Nevertheless, based on what I have learned from both the “experts” and tojisha of hikikomori, I have always hoped for a society where hikikomori is not stigmatized. My hopes are for a “new normal” under the pandemic and beyond, with more expansive opportunities for people to engage in “social participation” without being forced into the messy and complex realities of face-to-face sociality. Japanese workplaces have been notorious for valuing face time at the workplace over productivity, but hopefully under COVID-19, more employers will consider recruiting workers who can be more productive if they are not bothered with having to join in small talk with their colleagues, and/or adopting innovative technologies like OriHime which has helped those with disabilities to work remotely using avatars (Tomura 2020). Japanese education has been known to emphasize “social learning” cultivated through spending much time with peers in the physical setting of the school and has been reluctant to accommodate home schooling. Under COVID-19, we may have often heard of children missing their friends from school. But my research has highlighted the existence of children who feel safer if they do not have to be faced with bullies or to perform their persona to get along with peers at school. I hope that accessibility to online learning will improve for children of all backgrounds, allowing them to be fully granted the rights to learn wherever they are. The pandemic has posed us with uncertainties and widening divisions in society that “experts” and non-experts have been struggling to grapple with, but I hope it has also prompted us to redefine sociality for creating a more inclusive society.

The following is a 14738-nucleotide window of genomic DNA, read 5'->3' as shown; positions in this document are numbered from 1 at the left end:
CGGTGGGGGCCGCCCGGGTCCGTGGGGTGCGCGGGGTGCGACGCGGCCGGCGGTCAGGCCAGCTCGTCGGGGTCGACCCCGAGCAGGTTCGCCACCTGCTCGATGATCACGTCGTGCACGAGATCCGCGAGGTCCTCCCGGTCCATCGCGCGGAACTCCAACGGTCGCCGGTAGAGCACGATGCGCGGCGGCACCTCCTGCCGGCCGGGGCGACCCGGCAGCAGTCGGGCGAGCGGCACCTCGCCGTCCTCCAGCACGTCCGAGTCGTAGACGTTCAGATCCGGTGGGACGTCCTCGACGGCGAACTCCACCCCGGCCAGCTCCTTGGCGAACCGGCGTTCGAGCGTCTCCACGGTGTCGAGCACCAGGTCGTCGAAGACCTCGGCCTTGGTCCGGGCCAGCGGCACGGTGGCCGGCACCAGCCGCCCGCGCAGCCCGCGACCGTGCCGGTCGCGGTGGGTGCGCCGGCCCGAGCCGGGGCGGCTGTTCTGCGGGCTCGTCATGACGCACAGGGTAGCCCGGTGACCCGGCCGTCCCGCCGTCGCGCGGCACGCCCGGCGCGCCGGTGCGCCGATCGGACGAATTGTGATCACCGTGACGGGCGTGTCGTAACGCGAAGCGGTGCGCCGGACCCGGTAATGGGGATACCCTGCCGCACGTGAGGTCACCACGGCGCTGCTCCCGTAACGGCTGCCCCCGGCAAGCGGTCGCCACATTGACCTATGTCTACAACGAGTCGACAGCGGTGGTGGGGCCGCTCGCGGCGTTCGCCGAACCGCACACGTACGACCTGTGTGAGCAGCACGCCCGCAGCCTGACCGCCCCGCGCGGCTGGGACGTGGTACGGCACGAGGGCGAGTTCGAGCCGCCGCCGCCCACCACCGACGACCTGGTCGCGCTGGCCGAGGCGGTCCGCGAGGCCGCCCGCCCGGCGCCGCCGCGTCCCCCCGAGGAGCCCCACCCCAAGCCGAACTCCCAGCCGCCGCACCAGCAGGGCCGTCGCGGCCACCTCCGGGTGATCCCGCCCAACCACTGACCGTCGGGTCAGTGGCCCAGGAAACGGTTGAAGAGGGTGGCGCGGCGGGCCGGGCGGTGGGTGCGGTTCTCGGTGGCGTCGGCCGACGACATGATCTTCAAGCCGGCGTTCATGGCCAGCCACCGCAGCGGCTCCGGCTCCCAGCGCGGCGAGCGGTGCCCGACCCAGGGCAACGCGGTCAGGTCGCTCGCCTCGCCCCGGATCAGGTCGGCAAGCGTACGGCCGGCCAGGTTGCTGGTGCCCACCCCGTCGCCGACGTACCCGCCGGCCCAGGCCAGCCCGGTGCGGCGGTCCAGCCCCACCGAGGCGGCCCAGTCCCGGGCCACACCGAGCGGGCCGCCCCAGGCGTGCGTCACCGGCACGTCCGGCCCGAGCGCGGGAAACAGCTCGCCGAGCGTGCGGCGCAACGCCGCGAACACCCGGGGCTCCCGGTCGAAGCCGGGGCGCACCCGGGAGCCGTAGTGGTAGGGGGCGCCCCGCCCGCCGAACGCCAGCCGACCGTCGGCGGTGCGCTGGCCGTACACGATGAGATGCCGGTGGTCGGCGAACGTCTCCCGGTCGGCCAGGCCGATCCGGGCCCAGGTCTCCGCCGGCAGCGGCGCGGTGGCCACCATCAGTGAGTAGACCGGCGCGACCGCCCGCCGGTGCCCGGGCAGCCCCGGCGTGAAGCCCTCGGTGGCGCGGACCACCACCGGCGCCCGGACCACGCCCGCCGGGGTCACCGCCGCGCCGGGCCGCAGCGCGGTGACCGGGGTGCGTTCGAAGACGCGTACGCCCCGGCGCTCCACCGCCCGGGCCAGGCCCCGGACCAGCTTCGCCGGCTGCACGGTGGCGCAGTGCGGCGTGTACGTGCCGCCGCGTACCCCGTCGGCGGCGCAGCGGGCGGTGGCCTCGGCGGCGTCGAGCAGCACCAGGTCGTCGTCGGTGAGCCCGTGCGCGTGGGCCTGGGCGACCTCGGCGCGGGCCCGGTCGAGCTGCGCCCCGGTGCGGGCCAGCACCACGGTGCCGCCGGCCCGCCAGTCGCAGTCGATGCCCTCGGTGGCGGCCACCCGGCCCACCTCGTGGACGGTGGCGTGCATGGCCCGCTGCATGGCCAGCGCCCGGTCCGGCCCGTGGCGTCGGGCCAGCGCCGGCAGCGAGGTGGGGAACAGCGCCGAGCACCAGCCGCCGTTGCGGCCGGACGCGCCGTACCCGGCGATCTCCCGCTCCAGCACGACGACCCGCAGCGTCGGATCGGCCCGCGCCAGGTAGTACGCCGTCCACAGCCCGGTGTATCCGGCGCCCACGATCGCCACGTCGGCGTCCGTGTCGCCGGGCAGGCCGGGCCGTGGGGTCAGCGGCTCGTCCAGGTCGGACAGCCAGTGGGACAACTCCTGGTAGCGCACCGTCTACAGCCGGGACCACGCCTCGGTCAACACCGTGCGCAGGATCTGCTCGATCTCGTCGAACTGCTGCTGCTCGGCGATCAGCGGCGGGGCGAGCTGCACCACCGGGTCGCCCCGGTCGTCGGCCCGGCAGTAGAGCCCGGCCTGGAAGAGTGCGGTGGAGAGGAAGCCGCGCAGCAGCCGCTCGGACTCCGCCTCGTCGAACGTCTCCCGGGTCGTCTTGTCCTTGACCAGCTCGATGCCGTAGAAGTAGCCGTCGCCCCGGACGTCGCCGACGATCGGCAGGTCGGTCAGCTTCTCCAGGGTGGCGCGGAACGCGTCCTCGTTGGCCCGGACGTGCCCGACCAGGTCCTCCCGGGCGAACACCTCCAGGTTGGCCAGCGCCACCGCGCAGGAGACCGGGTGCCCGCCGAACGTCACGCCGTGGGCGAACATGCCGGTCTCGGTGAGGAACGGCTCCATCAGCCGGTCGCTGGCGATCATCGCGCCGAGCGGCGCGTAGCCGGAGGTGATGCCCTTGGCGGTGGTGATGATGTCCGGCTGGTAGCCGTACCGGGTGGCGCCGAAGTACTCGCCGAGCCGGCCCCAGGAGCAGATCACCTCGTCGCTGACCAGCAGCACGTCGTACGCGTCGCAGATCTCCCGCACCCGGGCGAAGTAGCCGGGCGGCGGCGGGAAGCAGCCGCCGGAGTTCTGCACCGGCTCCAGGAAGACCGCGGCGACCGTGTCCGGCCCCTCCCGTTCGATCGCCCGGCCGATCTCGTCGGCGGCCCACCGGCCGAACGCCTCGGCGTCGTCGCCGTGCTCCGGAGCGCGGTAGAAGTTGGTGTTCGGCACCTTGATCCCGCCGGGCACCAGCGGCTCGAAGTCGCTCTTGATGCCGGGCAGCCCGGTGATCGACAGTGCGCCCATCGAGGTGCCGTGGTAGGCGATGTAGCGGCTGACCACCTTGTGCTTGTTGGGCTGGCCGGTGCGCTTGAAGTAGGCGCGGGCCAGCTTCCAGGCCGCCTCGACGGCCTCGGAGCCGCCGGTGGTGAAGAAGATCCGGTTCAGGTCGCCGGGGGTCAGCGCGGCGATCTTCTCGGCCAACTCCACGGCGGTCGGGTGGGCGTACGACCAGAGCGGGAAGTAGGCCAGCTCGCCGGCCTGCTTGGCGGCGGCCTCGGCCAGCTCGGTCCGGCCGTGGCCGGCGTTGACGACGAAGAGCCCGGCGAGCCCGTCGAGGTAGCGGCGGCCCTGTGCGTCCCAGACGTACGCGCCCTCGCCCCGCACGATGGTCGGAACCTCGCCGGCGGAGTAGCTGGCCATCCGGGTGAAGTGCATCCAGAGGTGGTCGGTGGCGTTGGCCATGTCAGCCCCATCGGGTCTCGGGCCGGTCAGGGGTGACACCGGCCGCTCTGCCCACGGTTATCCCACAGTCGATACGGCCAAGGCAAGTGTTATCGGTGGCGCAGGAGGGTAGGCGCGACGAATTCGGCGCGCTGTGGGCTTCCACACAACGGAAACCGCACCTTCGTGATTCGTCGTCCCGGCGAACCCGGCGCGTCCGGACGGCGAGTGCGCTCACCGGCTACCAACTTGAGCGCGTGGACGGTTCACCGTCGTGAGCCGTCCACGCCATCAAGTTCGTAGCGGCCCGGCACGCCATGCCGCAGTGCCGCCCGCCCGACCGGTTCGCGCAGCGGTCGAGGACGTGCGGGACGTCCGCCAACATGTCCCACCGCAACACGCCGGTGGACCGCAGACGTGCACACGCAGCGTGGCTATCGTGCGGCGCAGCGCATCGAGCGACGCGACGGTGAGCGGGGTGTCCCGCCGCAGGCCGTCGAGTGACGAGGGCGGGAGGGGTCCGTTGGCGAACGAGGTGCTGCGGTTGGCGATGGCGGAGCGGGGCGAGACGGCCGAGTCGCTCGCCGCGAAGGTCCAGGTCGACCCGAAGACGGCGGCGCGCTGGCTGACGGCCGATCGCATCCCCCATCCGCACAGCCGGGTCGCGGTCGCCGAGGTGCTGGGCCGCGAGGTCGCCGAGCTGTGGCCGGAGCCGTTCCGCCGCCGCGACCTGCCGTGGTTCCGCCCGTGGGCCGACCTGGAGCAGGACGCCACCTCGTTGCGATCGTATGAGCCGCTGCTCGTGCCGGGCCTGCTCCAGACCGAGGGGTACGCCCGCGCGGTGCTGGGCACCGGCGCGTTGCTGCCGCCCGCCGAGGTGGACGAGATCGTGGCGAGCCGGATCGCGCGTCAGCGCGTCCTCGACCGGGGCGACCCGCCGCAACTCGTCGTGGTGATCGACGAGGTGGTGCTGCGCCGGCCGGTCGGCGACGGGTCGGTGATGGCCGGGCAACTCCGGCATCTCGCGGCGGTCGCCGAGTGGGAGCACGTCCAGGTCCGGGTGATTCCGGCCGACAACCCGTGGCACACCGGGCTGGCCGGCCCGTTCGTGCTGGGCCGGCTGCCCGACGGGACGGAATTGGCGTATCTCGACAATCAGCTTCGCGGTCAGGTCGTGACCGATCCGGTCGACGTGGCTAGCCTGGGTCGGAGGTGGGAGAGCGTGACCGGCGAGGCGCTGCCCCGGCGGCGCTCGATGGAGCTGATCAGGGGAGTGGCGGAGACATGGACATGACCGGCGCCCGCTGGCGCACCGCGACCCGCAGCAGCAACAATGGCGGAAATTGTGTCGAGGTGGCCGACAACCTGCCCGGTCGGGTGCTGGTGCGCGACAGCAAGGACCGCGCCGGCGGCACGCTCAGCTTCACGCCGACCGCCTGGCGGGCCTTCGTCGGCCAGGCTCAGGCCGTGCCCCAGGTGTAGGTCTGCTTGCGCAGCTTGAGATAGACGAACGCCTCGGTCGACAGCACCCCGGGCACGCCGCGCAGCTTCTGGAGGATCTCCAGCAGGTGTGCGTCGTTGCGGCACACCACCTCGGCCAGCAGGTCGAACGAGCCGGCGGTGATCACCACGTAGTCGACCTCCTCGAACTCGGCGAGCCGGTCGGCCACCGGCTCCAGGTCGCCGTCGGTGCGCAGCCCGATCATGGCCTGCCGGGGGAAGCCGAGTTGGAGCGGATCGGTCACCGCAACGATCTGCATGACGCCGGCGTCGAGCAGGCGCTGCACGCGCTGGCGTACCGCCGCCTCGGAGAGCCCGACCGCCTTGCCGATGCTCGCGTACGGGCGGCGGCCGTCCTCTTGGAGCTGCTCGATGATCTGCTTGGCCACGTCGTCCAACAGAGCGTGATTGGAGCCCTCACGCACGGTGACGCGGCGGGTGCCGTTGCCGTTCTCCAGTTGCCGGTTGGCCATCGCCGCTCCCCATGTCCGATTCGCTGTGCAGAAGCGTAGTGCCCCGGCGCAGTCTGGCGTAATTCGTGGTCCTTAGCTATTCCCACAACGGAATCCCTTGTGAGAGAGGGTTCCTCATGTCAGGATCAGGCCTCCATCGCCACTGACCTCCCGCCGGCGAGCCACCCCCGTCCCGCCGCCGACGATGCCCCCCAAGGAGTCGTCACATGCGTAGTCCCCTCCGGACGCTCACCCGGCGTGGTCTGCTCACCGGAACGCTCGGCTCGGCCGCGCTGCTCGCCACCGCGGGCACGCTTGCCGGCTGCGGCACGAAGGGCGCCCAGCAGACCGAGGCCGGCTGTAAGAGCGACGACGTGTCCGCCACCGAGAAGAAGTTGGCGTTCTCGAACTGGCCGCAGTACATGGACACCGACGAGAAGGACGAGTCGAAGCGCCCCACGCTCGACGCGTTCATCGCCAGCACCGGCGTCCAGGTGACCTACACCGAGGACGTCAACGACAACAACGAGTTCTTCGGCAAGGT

References

Cabinet Office (2020) Shingata Coronavirus Kansenshō-taisaku Senmonka-kaigi no Kaisai ni-tsuite [On holding the expert meeting for measures against COVID-19]. (accessed July 6th, 2020)

Horiguchi, Sachiko (2011) “Coping with Hikikomori: Socially Withdrawn Youth and the Japanese Family” in Richard Ronald and Allison Alexy (eds) Home and Family in Japan: Continuity and Transformation. London and New York: Routledge, pp. 216-235.

Horiguchi, Sachiko (2012) “HIKIKOMORI: How Private Isolation Caught the Public Eye” in Roger Goodman, Yuki Imoto, and Tuukka Toivonen (eds) A Sociology of Japanese Youth: From Returnees to NEETs. London and New York: Routledge, pp.122-138.

Horiguchi, Sachiko (2017) “’Unhappy” and Isolated Youth in the Midst of Social Change: Representations and Subjective Experiences of Hikikomori in Contemporary Japan” in Barbara Holthus and Wolfram Manzenreiter (eds) Life Course, Happiness and Well Being in Japan. London and New York: Routledge, pp.57-71.

Nishiura, Hiroshi (2020) “[Tokubetsu-kikō] ‘8-wari Ojisan’ no Sūri-model to sono Konkyo: Nishiura Hiroshi, Hoku-dai Kyōju” [Special column: “Mr. 80% explains the Numbers behind Coronavirus Modelin] Newsweek Japan: June 11th, 2020. (accessed July 6th, 2020)

Takahashi, Tadasu (2020) The trouble with linking COVID-19 to ‘hikikomori’” The Japan Times: May 15th, 2020. (accessed July 6th, 2020)

Tomura, Keiko (2020) “Robots expand the world of the disabled” NHK World: December 19th, 2018. (accessed July 11th, 2020)

 

This article is a part of the Special Issue: Pandemic Asia, Part I. See the Table of Contents here.

The Table of Contents for Part II will be available on 8/1/2020.

 

Sachiko Horiguchi is Associate Professor of Anthropology at Temple University, Japan Campus. Her research interests lie in the social and medical anthropology of Japan, with a particular focus on youth mental health issues, education, and emerging multiculturalism in contemporary Japan. She has also been involved in medical anthropology education for medical professionals (especially those in primary care).